Services Sector FDI-Growth Nexus in Nigeria: Does Liberalization Policy Matter?

Bashir Adelowo Wahab
2020 Journal of Economics Management and Trade  
Since it is the need of developing countries to step up own industrialization process and growth and calls for more technology spill-over through foreign investments. This made it a necessity that efforts are made by these countries to attract foreign direct investment (FDI) because of its acknowledged advantages as a tool of economic development. Nigeria, in particular, joined the rest of the world in the quest for increased FDI inflows arising from the notion that FDI leads to economic
more » ... s within the host country. This study analyzed the role of liberalization policy on the nexus between services sector FDI and economic growth in Nigeria under scenarios with and without a structural break for the period 1981-2018. Time-series properties were examined using both conventional and unit root tests with structural breaks to account for shift dummy in the series. Their results indicate that the series is stationary at I(1) and this prompt the use of vector error correction model (VECM). The statistical results show the existence of the long-run relationship between services FDI and economic growth though services FDI spurs growth when policy shift is not included but retards growth when it is included. In the short-run, the estimate under a scenario without break reveals significant positive relationship with growth but negative and statistically insignificant under the scenario with the break. The overall analyses show that services FDI could only play a significant role in Nigeria's growth when there is no change in government policy or intervention. Based on these findings, the policy implications include the expansion of more service-oriented firms to increase sectoral share in the total GDP. The potential benefits from such expansion include creation of jobs, more inclusive growth and development, and the higher plant survival tends to increase social prosperity.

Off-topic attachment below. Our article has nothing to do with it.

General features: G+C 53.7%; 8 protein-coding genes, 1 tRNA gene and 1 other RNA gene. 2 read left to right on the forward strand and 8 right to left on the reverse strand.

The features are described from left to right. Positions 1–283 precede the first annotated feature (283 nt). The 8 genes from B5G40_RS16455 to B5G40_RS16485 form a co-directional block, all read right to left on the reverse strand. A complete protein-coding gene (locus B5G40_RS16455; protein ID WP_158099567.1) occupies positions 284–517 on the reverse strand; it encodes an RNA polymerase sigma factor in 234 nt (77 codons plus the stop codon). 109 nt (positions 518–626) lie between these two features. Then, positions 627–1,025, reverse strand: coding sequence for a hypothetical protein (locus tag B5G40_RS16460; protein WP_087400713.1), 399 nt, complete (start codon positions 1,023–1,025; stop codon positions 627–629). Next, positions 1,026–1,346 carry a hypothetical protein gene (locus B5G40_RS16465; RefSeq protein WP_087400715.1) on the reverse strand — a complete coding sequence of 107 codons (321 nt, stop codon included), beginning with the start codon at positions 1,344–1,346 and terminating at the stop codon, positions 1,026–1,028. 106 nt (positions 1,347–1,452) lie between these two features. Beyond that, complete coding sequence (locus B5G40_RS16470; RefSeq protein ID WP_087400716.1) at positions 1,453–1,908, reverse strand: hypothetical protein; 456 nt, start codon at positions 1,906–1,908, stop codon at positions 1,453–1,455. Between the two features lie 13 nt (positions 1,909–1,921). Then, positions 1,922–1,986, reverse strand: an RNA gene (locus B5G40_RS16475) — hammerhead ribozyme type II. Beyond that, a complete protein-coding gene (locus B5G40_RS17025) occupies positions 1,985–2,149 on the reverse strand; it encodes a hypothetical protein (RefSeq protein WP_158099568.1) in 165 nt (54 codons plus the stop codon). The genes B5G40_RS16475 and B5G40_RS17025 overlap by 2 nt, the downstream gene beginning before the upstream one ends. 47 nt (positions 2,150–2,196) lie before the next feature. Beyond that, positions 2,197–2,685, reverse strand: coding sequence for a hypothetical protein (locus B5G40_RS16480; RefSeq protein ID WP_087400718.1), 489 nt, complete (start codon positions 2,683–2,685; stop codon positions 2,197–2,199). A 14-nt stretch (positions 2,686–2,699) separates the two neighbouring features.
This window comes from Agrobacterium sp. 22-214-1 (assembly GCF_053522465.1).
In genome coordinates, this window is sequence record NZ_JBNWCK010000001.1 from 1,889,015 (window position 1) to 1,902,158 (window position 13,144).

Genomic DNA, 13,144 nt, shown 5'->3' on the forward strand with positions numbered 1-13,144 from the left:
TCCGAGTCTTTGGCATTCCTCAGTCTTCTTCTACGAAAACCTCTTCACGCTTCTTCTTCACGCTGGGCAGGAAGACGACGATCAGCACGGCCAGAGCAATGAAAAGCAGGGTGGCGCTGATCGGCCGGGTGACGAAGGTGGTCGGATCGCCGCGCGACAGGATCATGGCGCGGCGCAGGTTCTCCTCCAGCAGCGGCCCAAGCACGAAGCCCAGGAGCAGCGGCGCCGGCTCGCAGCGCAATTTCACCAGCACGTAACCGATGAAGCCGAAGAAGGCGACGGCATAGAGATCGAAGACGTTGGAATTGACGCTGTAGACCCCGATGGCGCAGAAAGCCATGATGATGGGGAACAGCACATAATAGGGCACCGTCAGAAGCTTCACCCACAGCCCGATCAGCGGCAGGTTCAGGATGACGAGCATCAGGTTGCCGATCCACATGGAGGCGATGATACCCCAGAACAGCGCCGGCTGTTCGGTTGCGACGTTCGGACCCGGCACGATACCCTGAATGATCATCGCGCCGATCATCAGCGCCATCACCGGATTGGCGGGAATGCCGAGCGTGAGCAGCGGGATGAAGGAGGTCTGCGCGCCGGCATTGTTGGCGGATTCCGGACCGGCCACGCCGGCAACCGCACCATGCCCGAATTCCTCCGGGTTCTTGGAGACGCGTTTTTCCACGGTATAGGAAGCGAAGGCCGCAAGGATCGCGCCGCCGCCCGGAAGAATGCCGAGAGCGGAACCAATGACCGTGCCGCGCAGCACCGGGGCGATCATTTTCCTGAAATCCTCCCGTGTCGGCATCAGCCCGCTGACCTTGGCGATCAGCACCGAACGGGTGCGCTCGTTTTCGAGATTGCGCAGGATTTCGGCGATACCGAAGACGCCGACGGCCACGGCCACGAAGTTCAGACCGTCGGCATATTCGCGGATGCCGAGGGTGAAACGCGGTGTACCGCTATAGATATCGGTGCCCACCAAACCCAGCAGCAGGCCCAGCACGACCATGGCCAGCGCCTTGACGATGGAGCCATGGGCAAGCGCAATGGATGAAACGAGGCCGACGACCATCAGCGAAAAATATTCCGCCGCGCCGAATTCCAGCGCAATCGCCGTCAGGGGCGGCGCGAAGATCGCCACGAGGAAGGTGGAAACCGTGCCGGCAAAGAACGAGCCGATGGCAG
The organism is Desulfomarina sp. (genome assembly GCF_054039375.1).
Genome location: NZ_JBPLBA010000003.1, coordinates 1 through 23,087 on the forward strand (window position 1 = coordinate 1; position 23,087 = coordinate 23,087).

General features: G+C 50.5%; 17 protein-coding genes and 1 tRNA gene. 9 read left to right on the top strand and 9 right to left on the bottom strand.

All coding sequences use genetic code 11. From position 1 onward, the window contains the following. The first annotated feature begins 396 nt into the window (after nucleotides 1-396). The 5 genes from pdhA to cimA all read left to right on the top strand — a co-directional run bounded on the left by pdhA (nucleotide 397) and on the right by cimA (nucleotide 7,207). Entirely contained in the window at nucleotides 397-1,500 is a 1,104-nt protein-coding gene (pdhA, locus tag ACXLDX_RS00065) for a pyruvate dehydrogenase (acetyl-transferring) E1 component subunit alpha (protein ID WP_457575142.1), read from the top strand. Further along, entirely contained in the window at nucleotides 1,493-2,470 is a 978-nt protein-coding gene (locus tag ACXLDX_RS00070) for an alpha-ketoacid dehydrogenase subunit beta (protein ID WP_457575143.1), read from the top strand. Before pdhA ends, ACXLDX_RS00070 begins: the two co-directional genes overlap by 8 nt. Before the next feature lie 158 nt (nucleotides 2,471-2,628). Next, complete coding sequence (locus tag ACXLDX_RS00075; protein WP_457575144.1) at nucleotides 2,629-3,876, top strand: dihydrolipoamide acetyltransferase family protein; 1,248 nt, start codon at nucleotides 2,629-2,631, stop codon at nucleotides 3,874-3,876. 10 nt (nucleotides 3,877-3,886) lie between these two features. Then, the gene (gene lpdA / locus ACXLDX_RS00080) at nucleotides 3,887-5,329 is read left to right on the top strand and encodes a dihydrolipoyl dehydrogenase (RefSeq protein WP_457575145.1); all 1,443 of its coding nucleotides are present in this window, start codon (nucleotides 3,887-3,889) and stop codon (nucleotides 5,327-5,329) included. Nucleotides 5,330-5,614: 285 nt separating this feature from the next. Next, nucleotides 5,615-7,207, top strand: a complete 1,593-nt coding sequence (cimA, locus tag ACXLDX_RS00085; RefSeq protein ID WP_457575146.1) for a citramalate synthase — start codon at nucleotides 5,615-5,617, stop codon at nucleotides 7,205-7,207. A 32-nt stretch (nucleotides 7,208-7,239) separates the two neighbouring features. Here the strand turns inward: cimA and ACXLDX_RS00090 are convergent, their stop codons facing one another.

doi:10.9734/jemt/2020/v26i130216 fatcat:fjsrnwtyofe4tmtrsvh7jxcax4